UnknownI was talking to several people (which I do from time to time) and heard two great stories about companies whose communication with staff is exemplary. In the research I’m doing, this is coming across as one of the biggest complaints that people are having, employees don’t know what’s going on in their own company.

The first is Canadian Tire. They go out of their way to make sure everyone is singing on the same song sheet. Every week, every person has a sit-down meeting with his or her manager to review what’s going well and what’s not working. It’s informal but a useful checkpoint. On a monthly basis, the meeting is formal with metrics, objectives, and results all reported in  writing and discussed.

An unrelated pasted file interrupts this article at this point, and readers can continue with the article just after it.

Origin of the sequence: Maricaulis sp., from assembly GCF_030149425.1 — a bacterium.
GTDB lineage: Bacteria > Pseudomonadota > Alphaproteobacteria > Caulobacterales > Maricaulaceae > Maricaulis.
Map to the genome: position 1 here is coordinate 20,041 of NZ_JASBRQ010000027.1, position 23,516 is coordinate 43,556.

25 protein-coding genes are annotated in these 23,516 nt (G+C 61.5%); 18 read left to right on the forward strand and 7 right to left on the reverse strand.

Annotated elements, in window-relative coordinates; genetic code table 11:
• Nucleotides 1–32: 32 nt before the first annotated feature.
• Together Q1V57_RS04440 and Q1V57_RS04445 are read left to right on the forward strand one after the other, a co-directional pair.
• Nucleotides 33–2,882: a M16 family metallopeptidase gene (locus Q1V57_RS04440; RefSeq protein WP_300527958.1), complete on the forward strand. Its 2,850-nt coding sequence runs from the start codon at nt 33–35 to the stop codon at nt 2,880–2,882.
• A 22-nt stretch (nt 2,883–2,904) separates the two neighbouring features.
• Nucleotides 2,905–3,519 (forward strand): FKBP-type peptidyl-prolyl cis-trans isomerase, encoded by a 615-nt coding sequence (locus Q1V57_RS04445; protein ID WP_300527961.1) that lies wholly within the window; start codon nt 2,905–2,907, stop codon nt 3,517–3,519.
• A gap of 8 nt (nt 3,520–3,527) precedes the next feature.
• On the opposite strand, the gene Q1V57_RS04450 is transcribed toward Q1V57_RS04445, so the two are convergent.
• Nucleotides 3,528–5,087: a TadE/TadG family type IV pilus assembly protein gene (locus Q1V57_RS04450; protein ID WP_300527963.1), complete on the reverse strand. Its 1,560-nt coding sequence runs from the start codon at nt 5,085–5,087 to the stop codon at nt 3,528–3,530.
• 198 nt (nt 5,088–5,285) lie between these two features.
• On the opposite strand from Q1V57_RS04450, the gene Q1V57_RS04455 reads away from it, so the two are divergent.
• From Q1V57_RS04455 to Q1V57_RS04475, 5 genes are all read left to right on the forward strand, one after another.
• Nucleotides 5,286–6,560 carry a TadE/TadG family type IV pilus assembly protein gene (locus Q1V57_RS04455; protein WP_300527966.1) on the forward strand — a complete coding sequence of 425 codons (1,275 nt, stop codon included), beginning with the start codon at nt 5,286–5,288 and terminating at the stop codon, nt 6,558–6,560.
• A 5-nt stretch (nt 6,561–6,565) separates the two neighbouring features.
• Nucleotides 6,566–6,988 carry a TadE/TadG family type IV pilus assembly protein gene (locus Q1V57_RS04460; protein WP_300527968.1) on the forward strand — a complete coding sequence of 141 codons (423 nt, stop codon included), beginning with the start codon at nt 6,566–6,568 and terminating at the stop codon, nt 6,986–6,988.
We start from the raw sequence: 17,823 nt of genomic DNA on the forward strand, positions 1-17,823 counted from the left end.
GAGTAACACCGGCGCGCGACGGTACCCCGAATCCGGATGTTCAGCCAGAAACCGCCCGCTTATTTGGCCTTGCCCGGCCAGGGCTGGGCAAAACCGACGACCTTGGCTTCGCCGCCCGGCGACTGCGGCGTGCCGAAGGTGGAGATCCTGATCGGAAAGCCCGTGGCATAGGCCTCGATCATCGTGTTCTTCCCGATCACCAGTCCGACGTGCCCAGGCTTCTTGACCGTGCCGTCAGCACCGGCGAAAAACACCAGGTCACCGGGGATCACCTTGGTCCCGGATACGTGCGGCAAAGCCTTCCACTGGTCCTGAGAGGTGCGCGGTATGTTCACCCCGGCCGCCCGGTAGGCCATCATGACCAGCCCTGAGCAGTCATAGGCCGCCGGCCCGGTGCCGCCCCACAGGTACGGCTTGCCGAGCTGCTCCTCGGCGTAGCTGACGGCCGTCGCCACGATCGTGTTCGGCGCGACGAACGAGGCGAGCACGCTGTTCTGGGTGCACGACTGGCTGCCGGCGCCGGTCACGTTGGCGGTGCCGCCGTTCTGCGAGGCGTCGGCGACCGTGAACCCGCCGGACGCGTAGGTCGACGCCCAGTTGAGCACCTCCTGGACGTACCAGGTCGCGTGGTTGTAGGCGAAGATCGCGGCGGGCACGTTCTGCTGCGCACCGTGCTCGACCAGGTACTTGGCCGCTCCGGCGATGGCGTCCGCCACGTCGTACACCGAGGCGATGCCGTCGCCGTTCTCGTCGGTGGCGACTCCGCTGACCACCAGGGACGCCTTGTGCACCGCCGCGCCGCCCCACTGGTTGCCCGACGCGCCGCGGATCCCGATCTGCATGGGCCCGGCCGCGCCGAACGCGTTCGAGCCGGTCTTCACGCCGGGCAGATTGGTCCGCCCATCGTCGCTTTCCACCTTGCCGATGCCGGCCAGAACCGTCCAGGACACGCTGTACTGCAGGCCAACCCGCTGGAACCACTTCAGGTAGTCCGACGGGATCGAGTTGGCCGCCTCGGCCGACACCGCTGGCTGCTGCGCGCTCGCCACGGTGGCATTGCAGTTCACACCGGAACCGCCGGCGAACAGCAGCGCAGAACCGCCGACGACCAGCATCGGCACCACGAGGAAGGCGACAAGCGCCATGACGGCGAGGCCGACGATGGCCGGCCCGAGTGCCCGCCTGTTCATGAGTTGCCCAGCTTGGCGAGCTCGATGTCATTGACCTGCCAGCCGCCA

On an as-needed basis The Tire gets everyone together to announce what’s going on before the rest of the world hears about it. For their recent Olympic announcement, they had a big get-together and party so that staff didn’t hear about this exciting new initiative in the press.

The other company is Blackberry. According to a very engaged source, Thorsten Heins started a new tradition of sending an email update to every person on the company every month just to tell them what”t going on. Apparently the effect is to make many people have a much tighter bond with the company.

It’s so easy to communicate but so often forgotten.